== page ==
One arena for such developments might be in intelligence capabilities. Improved intelligence in one nuclear weapon state always has the potential to reduce the survivability of nuclear weapons in another nation. The state with decreased survivability then must compensate somehow—one obvious solution being to increase the size of its nuclear arsenal. A second arena for disruptive technological developments is missile defense. If any state develops an effective missile defense system, its rivals may feel the need for a larger nuclear arsenal to penetrate the defenses. A third arena is that of precision conventional strikes. Some long-range conventional weapons may become capable of destroying an enemy’s nuclear weapons or disrupting nuclear launches. Again, increasing the size of nuclear arsenals would be a possible response. So even if a multilateral regime for minimum nuclear deterrence could be developed, the arrangement would be neither stable nor permanent. Nations might support the regime under certain circumstances but—when conditions changed in intelligence, missile defense, or conventional strike capability—become uneasy.
None of this would pertain if nuclear weapons were abolished. Under an abolition scenario, strong intelligence capabilities would be a positive force because they could detect violations against the disarmament regime. Missile defense could deter violations because it would make a small number of hidden nuclear weapons less effective. Overall, technological innovations would likely support rather than undermine a "global zero" world.
Define your terms. Perhaps a more fundamental problem with striving for minimum nuclear deterrence is that minimum deterrence is a difficult thing to quantify. First, no consensus exists regarding how many retaliatory warheads are sufficient to deter a nuclear attack. Estimates might vary from a few dozen to a few hundred. Second, no consensus exists regarding how many extra nuclear warheads might be needed to ensure survivability against an enemy's nuclear and conventional attacks and to ensure penetration of the enemy's missile interception capabilities (estimates will depend significantly on assumptions about a rival's counter-nuclear capabilities). In the absence of a universally accepted way to calculate the proper size of a minimum nuclear deterrent, limits would have to be arrived at through negotiations. Such limits, unavoidably, would have an arbitrary aspect. But as for defining "complete abolition of nuclear weapons?" It would be enough to say that no country can possess any nuclear explosive device.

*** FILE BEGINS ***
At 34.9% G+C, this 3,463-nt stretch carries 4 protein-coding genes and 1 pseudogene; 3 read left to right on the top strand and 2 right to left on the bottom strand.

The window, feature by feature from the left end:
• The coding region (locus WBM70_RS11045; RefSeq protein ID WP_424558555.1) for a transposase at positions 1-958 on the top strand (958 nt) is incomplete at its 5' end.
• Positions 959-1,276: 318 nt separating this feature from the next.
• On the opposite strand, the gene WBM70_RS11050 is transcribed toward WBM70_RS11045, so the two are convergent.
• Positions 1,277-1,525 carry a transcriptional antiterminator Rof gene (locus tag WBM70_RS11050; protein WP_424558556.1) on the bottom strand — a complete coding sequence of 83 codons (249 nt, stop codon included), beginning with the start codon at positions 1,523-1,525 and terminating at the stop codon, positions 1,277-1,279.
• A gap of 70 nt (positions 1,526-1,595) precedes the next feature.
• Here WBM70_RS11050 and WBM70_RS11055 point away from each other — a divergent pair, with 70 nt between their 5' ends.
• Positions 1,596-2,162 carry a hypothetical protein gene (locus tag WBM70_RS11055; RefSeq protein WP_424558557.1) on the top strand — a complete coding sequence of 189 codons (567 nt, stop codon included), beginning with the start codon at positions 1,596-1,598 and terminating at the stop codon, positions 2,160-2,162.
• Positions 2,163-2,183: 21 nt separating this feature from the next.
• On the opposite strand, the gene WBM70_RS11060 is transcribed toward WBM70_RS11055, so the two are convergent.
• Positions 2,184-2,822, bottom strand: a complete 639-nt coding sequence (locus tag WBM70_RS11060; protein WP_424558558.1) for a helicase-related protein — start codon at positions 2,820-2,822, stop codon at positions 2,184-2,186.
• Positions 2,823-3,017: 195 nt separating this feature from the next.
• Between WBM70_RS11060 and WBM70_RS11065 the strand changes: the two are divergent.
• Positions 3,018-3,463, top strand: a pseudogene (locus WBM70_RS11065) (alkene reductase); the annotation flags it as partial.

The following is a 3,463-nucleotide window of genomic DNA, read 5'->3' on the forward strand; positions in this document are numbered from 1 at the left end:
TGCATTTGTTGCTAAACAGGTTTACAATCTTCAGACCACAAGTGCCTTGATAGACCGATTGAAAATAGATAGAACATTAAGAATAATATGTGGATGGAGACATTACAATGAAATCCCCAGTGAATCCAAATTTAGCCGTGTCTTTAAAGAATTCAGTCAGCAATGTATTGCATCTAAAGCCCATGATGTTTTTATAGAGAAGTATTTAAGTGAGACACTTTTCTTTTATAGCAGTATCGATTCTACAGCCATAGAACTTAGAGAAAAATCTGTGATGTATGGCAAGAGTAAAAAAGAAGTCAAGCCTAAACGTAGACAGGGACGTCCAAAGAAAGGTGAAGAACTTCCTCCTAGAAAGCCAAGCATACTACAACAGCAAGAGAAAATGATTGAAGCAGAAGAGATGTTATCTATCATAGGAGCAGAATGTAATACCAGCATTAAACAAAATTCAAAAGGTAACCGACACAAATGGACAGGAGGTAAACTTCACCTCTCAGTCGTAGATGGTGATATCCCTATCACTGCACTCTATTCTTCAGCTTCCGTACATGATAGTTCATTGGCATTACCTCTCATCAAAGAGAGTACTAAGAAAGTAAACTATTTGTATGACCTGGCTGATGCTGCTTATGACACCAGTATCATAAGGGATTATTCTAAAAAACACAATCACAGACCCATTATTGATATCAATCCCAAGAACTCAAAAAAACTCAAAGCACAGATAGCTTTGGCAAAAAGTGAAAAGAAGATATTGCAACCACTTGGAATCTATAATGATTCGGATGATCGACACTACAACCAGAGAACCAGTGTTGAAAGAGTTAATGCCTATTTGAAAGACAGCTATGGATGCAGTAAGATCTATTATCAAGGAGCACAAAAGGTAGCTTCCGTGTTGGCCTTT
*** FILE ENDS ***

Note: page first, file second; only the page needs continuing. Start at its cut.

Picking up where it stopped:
Similarly, verification would be simpler in a nuclear-free world than in a regime built on minimum deterrence. In a nuclear-free world, nations would not need laboratories or production facilities for nuclear weapons. They wouldn't need stockpiles of fissile material. They wouldn't need military nuclear personnel. Any evidence that these facilities, stockpiles, or personnel existed would be evidence of a violation. So verification would be very straightforward. Moreover, the intrusiveness of verification procedures would be no great concern—if nations had no nuclear weapons facilities or capabilities, they would not have to worry that their nuclear weapon designs would be detected by intrusive inspections. Compare this to a minimum deterrence regime, where nuclear laboratories and all the rest would still exist, making verification much more complicated and doing nothing to reduce concerns about intrusiveness.
These difficulties with definitions and verification provide further evidence that minimum deterrence cannot be a workable long-term solution to the problem of nuclear weapons. A minimum deterrence regime might prove a useful interim step toward disarmament. But the ultimate goal must remain complete abolition of nuclear weapons.